Nationwide offers ‘motivating’ 1% interest rate and chance for Britons to win £100

Finance: Expert on impact of inflation on savings accounts

We use your sign-up to provide content in ways you’ve consented to and to improve our understanding of you. This may include adverts from us and 3rd parties based on our understanding. You can unsubscribe at any time. More info

Nationwide is one of the most popular building societies in the UK, and it is likely to be particularly familiar to savers across the country. Some will prefer building societies as they are owned by their members, and thus can theoretically offer better interest rates than banking providers. Regardless of the reasons why a person chooses to save with Nationwide, some may be thinking about what the best savings option is for their personal circumstances. The building society is aiming to help those who want to progress on their savings journey through a particular account. This can be done through Nationwide’s Start to Save account, which the building society has said is “designed to get you motivated about saving”. It is likely to be a suitable choice for individuals who wish to save on a regular basis in order to grow their money pot.

With the Start to Save account, individuals will be able to put away between £50 and £100. For this reason, Nationwide states the account will work for those who want to start a savings habit, or alternatively, individuals who are keen to get back into the swing of saving.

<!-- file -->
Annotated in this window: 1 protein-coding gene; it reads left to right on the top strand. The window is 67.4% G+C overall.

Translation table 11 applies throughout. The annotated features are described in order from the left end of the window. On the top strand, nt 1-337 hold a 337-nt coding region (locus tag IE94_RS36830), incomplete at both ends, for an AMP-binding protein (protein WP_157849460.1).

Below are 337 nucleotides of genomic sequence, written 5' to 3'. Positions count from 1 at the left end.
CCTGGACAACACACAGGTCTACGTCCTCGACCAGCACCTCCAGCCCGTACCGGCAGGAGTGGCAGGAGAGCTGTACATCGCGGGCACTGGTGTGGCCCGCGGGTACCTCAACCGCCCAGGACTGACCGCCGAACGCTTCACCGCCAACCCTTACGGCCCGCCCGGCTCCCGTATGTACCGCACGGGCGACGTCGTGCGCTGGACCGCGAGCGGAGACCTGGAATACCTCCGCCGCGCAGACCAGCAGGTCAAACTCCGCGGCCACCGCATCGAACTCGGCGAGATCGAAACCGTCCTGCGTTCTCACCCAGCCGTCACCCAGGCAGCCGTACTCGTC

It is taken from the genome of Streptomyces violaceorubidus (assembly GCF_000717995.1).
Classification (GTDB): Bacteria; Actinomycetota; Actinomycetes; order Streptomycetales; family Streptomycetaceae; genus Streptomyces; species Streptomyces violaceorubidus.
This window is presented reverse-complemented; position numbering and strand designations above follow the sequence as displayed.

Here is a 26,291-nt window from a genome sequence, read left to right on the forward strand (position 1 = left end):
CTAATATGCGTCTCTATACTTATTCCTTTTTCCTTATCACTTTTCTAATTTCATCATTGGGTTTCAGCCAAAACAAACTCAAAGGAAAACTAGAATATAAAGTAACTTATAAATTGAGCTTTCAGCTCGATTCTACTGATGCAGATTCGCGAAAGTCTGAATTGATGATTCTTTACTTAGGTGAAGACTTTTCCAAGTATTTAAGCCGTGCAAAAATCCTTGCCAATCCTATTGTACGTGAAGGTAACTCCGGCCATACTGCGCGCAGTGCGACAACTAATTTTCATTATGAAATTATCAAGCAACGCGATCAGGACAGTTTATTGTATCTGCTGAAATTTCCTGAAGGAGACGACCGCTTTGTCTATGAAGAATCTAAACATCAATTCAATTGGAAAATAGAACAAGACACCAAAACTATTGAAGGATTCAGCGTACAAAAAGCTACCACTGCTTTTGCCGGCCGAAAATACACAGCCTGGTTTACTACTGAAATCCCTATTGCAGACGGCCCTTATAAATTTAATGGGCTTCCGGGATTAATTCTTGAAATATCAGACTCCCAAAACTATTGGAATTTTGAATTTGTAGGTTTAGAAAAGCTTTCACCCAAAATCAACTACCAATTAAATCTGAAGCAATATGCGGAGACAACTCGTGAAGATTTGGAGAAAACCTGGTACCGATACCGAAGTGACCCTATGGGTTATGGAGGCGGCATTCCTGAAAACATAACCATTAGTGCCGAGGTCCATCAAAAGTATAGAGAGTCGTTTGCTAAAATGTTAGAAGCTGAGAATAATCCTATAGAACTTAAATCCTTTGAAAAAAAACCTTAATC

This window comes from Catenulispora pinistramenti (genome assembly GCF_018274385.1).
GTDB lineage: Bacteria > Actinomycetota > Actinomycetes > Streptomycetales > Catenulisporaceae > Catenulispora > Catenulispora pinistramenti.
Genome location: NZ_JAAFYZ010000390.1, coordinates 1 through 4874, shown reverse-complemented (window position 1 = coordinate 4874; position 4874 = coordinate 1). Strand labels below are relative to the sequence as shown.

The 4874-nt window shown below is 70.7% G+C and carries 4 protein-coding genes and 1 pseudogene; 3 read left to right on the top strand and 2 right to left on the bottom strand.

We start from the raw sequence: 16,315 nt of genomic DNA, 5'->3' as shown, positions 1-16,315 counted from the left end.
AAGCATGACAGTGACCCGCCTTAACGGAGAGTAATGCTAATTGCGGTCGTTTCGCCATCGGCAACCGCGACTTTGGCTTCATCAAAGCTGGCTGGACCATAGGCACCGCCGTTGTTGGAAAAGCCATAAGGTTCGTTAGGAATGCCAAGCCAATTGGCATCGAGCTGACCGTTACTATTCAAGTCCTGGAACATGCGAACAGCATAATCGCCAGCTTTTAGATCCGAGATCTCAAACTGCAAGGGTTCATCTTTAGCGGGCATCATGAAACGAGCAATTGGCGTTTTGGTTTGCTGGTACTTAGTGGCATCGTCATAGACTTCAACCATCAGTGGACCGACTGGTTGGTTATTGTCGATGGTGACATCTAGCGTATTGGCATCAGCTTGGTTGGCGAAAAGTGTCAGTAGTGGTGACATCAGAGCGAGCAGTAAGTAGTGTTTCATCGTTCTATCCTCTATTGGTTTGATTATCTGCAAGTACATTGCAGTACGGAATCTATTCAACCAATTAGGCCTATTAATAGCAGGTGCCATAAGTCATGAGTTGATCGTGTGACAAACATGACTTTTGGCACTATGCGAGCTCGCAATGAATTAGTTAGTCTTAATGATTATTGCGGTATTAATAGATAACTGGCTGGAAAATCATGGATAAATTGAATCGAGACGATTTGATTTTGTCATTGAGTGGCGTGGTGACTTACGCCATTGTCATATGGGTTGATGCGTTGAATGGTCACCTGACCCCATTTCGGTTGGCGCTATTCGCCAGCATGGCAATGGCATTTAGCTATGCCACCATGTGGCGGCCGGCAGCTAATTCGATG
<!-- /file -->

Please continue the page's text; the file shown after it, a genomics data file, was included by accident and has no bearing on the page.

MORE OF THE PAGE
But one of the key benefits of this account is is interest rate. The Start to Save account offers a 1.00 percent interest rate AER/gross. This is available for a total period of 24 months. However, the interest rate is variable, so individuals should keep an eye on whether the building society will change it.

The provider states it may not tell individuals if an interest rate is increased, but they will be informed within 30 days. If an interest rate is decreased and a person has £100 or more in their account, they will be informed personally at least 14 days before the rate is reduced. 

With a variable interest rate, Nationwide could change the interest either up or down. This could occur, for example, if there are changes to the Bank of England base rate, or if the provider’s running costs change. 

Nationwide works out a person’s interest on this account daily, and it is then paid into the account yearly, on each anniversary of the account opening with the provider.

Those who choose to close their account will have their interest paid on the day it is closed into another Nationwide current or savings account, or a current account with another UK provider. The building society warns this must be in the person’s name, and able to accept faster payments. 

However, one of the key benefits of saving through the Start to Save account is the prize draw process, which many Britons are likely to be interested in finding out more about. 

To be entered into the prize draw, individuals will need to increase their account balance by at least £50, but by no more than £100, in each of the three calendar months which lead up to the month in which a prize draw takes place.